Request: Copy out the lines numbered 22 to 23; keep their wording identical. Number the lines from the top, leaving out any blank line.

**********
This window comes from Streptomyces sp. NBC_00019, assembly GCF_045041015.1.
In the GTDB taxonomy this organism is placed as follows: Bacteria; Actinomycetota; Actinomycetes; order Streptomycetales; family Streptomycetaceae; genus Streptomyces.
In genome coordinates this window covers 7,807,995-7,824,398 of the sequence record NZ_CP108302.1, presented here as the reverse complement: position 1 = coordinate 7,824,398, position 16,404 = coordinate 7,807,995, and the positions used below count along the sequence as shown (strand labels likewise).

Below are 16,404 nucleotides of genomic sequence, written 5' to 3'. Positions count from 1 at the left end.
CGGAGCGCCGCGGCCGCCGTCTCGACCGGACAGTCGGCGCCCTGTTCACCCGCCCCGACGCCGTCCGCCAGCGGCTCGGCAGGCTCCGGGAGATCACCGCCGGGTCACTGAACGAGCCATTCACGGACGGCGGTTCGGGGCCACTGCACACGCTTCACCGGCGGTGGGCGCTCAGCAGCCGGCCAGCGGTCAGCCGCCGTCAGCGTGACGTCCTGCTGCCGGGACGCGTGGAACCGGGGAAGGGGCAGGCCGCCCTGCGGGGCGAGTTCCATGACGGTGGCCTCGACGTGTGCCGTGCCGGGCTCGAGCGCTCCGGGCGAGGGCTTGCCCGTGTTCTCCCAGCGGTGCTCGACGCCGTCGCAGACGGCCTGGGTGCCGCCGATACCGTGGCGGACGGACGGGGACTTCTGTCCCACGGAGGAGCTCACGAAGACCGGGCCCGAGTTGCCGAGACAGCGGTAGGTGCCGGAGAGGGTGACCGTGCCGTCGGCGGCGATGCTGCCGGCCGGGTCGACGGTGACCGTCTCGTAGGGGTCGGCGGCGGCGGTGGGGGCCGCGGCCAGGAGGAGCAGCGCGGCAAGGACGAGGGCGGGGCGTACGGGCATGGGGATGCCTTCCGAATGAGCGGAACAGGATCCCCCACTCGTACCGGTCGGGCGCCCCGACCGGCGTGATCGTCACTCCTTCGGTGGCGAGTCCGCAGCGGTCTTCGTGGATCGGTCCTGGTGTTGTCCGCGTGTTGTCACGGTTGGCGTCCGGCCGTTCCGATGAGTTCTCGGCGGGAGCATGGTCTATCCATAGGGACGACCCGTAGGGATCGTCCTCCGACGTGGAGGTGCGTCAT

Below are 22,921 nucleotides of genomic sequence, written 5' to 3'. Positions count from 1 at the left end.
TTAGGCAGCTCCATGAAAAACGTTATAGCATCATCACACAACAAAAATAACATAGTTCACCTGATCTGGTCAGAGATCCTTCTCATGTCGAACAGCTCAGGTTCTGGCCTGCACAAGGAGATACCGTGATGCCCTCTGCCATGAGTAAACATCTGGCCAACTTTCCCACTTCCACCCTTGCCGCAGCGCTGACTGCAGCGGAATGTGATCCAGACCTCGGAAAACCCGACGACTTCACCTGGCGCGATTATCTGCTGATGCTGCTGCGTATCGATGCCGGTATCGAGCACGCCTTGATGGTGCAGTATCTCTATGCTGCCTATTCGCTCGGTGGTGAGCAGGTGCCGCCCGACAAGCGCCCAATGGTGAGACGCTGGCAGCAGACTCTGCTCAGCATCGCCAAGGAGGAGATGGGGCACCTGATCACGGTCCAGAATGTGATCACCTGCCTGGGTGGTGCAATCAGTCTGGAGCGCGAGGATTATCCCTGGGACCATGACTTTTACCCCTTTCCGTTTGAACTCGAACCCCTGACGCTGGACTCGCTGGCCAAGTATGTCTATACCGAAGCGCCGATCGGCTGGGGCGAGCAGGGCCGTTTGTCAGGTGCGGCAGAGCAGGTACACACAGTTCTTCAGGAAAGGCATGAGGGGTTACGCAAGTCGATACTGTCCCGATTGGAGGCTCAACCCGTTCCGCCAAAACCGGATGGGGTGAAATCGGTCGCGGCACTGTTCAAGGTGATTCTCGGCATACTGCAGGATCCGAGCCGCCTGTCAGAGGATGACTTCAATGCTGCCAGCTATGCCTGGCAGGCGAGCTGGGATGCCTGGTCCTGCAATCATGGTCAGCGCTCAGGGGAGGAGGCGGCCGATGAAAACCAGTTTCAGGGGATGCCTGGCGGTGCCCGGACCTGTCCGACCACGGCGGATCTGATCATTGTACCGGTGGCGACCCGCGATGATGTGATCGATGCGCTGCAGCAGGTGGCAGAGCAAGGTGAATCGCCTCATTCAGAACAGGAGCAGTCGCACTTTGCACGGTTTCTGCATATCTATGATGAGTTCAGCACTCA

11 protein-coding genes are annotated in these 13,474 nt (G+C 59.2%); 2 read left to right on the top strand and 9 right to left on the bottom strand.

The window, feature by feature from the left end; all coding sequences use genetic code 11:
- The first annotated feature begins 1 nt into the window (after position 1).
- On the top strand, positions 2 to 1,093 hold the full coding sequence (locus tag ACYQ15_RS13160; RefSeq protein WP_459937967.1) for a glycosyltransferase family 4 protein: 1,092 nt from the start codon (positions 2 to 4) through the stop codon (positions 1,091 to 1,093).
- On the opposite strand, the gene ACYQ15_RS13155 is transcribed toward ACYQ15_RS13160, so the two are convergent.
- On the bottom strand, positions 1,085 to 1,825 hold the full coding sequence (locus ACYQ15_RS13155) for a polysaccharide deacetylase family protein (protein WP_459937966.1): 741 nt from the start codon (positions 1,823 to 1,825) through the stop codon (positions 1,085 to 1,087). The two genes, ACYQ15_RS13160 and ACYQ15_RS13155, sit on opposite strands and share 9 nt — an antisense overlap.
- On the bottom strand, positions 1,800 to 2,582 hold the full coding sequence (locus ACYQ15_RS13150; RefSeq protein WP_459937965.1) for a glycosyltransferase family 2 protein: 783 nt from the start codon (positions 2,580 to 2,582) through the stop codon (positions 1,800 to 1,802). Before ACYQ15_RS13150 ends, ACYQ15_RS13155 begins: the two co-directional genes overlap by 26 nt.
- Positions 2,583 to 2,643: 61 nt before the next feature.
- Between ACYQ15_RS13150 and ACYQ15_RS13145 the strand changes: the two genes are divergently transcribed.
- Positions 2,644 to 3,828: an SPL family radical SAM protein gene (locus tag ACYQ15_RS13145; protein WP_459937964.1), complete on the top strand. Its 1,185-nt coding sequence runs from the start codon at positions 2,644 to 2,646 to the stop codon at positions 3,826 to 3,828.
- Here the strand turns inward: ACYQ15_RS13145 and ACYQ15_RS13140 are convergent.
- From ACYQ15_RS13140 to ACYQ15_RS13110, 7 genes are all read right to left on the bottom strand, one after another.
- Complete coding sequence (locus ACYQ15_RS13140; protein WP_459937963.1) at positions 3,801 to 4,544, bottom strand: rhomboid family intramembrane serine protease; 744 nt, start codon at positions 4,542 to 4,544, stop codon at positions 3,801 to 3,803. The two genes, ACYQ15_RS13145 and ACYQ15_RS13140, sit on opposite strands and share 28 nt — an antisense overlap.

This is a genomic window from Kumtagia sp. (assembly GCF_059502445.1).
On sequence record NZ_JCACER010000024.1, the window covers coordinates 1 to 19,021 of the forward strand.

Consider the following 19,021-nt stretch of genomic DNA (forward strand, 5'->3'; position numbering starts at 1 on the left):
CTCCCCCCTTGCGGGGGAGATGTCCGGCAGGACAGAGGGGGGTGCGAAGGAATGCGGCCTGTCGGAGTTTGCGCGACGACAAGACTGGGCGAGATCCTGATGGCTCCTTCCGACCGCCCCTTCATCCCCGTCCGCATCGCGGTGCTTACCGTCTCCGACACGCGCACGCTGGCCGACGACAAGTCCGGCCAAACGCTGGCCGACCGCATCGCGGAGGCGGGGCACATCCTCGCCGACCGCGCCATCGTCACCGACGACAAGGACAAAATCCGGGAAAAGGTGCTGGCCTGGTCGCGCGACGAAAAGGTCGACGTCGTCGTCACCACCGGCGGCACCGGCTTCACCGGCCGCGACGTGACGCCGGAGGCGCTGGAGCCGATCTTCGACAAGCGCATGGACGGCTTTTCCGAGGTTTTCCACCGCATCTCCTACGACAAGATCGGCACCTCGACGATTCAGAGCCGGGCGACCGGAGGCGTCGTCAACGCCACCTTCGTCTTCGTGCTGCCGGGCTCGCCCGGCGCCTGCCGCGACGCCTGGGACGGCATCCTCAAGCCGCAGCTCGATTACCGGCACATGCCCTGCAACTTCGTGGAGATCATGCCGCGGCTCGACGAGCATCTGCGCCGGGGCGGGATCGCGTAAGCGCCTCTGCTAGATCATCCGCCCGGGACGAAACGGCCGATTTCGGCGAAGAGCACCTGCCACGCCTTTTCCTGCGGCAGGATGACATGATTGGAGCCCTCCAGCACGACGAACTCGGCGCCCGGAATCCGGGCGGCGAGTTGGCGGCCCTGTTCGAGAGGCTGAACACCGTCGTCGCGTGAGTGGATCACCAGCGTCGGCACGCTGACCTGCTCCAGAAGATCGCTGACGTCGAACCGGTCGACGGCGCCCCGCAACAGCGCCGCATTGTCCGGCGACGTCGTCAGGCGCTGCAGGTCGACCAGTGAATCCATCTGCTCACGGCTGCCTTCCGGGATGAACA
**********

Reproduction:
On sequence record NZ_JCACER010000024.1, the window covers coordinates 1 to 19,021 of the forward strand.

Consider the following 19,021-nt stretch of genomic DNA (forward strand, 5'->3'; position numbering starts at 1 on the left):